Cameron Dollar: Getting Off the Couch
Lightweight fighter Cameron Dollar is certain his mohawk, piercings and tattoos increased his chances of being on “The Ultimate Fighter” reality show. He was right—one season too late.
Dollar excelled in grappling tryouts, mitt work and interviews for season eight. He was even asked to submit his medical clearances and return for a second interview, which he also nailed. With no doubt he would be selected, he sold his car, vacated his apartment and liquidated anything else he had.
He wasn’t picked.
Crushed, he got by with the help of friends and 10-hour days installing sewer pipes and gas lines for an underground utilities company.
Then “The Ultimate Fighter” switched its season nine tryouts to include lightweights. Dollar returned to face potential rejection again. But the UFC and Spike TV producers remembered him which he believes worked to his advantage.
The show cast him in the role of young punk. But Dollar has paid his dues. The Colorado-based fighter started living on couches just to be able to train and compete—something he still does to this day.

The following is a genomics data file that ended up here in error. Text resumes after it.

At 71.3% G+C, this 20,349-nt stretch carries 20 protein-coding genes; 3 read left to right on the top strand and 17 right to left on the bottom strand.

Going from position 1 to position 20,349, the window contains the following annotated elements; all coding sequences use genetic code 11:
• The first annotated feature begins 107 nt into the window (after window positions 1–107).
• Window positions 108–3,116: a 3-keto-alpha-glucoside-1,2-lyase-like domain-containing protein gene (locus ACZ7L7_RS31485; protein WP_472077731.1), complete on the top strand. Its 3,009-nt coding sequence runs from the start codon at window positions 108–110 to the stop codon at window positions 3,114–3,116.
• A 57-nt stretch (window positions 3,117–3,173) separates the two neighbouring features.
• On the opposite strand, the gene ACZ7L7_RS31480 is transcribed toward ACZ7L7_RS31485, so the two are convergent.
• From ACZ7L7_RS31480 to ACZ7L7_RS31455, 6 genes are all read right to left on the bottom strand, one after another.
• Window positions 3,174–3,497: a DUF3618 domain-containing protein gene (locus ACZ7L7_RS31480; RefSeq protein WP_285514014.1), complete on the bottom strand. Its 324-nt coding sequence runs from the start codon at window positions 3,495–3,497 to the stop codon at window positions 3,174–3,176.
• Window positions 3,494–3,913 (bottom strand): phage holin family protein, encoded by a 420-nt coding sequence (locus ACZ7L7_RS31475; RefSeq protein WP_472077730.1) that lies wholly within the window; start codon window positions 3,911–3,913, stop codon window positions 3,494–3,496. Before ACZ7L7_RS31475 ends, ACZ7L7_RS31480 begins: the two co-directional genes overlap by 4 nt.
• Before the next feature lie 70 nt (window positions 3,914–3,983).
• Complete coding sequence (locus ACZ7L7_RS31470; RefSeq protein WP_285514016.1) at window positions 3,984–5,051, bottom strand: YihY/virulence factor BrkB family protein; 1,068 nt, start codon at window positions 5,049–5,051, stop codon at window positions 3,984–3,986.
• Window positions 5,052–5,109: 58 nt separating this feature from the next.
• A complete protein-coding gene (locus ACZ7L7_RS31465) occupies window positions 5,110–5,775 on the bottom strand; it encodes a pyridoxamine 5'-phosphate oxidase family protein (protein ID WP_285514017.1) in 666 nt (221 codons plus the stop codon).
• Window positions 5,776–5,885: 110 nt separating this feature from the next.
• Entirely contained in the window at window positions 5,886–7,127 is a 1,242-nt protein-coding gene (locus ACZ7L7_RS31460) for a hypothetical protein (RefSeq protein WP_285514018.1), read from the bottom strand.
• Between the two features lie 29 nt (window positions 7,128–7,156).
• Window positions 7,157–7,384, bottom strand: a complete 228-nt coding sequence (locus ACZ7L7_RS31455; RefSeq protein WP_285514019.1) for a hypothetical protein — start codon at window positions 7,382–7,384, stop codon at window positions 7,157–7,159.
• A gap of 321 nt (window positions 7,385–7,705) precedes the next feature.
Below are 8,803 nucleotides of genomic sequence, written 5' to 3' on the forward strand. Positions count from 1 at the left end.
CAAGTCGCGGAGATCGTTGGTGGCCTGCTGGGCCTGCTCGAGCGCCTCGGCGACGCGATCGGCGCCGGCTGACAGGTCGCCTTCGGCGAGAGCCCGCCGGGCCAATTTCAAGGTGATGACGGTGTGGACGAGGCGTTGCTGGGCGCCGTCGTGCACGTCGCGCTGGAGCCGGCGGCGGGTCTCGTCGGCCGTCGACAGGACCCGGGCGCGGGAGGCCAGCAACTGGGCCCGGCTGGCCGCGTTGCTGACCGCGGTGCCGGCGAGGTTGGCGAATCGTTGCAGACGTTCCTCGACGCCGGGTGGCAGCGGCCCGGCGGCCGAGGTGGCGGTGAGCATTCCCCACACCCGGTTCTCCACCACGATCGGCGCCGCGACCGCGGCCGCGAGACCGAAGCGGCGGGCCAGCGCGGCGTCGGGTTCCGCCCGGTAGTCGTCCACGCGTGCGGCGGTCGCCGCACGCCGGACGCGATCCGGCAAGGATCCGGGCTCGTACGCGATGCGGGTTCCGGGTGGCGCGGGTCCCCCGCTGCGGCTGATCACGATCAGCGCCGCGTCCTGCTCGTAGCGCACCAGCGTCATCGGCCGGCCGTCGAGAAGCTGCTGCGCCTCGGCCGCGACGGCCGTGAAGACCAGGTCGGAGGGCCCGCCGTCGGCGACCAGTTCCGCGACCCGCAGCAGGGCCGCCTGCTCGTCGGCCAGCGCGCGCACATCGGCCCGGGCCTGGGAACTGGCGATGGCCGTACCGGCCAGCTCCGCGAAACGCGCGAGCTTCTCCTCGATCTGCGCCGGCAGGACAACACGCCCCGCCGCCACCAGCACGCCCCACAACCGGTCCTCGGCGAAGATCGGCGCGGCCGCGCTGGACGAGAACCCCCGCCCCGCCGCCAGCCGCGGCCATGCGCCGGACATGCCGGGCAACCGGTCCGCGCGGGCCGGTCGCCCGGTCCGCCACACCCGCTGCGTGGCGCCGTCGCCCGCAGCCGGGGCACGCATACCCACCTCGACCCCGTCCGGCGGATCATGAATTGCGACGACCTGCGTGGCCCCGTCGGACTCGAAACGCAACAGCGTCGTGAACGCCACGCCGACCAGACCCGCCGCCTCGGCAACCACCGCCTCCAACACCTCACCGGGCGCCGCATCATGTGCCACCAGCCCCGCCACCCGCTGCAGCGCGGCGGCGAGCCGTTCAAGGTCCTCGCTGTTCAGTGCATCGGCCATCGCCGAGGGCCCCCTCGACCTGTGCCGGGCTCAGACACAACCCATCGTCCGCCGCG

“I’m actually more broke now than I ever have been,” said Dollar as prepares to fight against cast mate Jason Dent at the season finale Saturday night from the Pearl at the Palms in Las Vegas, Nevada.
Poverty isn’t his main worry, though. He feels more pressure going into his first official fight than he did when vying for the show’s six-figure contract prize. Dollar came up short the first time and he refuses to let it slip by him again. The lessons he learned during filming will ensure it.
“Before I fought a lot off of emotion, you know? Hatred,” he said.
Hating sleeping on couches, his nine-to-five job, and an endless array of young angst has been put aside for a Dan Henderson-inspired philosophy: “I’m not afraid to get hit. I’m not afraid of a broken nose, a broken bone. Its not gonna kill me,” said Dollar, having suffered torn cartilage in his foot and ribs before his semi-finals loss to Andre Winner.
Defeating Dent is about making it to the UFC, sure, but it’s mostly about living a better life—getting off the couch.